|Citing Patent||Filing date||Publication date||Applicant||Title|
|US4001586 *||May 9, 1975||Jan 4, 1977||Plessey Incorporated||Thick film sensor and infrared detector|
|US4456919 *||Dec 16, 1981||Jun 26, 1984||Horiba, Ltd.||Thermopile type detector with temperature sensor for cold junction|
|US4696578 *||Jun 19, 1986||Sep 29, 1987||International Business Machines Corporation||Single chip thermal tester|
|US4770541 *||Oct 3, 1986||Sep 13, 1988||Robert Bosch Gmbh||Heat radiation sensing device|
|US6015234 *||Mar 6, 1997||Jan 18, 2000||U.S. Philips Corporation||Non-contacting temperature measuring device|
|US6180945||Aug 31, 1984||Jan 30, 2001||Lockheed Martin Corporation||Dual spiral photoconductive detector|
|US6718128||Jun 26, 2001||Apr 6, 2004||Fisher & Paykel Healthcare Limited||Radiant warmer with distance determination between heater and patient|
|US6735379 *||Aug 9, 2002||May 11, 2004||Fisher & Paykel Healthcare Limited||Energy sensor|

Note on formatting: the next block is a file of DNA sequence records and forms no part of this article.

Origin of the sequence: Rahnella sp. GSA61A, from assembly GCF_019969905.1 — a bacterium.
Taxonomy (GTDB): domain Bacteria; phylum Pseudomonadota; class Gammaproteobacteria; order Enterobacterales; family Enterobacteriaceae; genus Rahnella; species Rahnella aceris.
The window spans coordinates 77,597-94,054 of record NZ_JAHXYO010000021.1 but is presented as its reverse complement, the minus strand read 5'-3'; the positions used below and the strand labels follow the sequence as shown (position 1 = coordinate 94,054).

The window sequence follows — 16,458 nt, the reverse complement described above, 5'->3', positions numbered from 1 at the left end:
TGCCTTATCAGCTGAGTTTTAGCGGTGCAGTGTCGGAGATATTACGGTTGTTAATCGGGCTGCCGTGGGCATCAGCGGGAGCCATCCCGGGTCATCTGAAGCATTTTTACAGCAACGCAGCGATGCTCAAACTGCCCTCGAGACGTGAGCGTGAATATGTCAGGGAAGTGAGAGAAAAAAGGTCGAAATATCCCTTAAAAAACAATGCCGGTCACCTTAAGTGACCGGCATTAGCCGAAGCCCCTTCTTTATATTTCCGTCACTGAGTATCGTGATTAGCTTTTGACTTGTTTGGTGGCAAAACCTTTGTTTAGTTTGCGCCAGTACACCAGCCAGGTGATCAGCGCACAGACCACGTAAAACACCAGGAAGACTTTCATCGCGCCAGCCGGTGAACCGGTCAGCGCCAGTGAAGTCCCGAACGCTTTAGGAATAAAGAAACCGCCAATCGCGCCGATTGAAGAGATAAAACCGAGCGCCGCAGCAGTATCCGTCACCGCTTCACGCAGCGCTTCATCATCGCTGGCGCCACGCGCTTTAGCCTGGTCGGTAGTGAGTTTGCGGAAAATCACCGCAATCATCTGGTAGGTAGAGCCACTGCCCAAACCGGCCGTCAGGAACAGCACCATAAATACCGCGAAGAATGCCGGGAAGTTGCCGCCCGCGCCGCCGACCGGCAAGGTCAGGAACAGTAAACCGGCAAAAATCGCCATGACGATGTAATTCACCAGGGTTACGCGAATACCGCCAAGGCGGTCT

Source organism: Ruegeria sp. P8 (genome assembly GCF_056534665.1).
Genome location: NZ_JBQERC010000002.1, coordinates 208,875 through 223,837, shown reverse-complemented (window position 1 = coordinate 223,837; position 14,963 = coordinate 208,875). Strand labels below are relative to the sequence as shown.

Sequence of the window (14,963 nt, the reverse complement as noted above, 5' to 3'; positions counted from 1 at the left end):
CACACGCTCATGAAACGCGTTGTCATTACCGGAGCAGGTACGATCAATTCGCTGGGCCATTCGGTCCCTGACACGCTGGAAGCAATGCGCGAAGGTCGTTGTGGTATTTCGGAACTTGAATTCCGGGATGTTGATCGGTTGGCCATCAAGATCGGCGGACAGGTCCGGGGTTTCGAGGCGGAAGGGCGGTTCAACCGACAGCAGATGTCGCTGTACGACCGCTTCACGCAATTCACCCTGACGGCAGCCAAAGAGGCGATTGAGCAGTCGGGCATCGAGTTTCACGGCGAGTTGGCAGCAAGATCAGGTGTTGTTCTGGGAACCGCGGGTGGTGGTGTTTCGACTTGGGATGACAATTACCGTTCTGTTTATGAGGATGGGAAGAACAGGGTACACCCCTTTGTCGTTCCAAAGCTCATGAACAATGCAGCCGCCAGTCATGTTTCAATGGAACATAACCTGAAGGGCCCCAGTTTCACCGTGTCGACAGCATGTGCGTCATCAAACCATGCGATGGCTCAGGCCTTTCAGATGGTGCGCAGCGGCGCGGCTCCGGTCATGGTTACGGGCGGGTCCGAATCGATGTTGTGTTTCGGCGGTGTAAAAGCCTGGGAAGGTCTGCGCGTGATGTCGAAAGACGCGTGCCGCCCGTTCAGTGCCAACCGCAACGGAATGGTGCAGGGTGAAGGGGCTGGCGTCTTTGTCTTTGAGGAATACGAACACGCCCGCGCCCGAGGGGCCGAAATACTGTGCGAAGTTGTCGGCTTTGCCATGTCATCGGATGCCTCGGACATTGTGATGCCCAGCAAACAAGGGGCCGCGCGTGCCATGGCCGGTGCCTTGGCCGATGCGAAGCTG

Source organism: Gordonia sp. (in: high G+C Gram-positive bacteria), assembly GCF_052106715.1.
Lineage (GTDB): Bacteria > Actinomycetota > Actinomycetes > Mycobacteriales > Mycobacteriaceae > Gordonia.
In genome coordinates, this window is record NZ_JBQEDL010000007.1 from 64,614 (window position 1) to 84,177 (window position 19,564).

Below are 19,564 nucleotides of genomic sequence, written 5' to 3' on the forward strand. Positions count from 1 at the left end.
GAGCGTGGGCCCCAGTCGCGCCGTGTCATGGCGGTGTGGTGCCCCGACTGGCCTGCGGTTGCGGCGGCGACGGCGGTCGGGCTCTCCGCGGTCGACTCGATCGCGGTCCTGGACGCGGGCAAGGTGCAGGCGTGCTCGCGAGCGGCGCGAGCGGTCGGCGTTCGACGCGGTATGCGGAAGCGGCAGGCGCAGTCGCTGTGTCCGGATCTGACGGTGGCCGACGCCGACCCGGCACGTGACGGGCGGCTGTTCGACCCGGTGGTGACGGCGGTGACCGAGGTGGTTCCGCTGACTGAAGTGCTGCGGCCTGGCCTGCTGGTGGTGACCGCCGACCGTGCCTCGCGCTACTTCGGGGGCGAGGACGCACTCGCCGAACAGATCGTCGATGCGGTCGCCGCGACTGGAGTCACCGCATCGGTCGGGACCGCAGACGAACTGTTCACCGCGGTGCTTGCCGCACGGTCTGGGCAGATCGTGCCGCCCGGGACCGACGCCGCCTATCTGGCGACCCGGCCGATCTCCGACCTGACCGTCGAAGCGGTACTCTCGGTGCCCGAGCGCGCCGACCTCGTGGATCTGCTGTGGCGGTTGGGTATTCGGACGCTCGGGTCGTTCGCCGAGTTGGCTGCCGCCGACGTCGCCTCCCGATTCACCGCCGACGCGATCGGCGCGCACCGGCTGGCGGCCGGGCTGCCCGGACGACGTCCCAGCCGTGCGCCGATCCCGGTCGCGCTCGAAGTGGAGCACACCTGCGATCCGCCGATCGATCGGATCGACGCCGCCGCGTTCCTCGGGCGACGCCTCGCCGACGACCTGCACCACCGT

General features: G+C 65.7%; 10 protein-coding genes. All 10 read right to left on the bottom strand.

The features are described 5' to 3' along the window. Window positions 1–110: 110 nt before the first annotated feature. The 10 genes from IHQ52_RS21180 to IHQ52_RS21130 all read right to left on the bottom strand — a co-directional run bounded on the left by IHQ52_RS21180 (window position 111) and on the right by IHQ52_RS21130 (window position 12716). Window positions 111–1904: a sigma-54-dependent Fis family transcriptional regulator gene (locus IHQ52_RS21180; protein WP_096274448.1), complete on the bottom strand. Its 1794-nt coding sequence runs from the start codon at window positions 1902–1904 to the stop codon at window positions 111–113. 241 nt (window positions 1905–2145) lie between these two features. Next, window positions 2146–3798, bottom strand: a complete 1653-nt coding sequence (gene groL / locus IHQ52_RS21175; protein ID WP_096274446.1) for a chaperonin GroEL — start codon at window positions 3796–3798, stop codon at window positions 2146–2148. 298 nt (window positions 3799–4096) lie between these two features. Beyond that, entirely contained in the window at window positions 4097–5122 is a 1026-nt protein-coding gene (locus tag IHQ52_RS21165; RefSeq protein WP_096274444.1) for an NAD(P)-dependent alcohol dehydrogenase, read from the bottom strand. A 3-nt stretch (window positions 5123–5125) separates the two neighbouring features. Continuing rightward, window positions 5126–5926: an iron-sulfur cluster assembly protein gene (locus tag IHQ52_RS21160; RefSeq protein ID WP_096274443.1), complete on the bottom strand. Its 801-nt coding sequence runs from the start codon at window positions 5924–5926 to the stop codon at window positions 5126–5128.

|US8792311||Feb 8, 2011||Jul 29, 2014||Seagate Technology Llc||Transducer head temperature monitoring|
|US8937853||Jul 23, 2014||Jan 20, 2015||Seagate Technology Llc||Transducer head temperature monitoring|
|EP0794415A1 *||Mar 4, 1997||Sep 10, 1997||Philips Electronics N.V.||Contactless temperature measuring device|
|WO1987002456A1 *||Oct 3, 1986||Apr 23, 1987||Bosch Gmbh Robert||Thermal radiation sensor|
|International Classification||G01J5/22, H01L31/00, G01J5/02, G01J5/20, H01C7/04|
|Cooperative Classification||G01J5/22, H01L31/00|
|European Classification||H01L31/00, G01J5/22|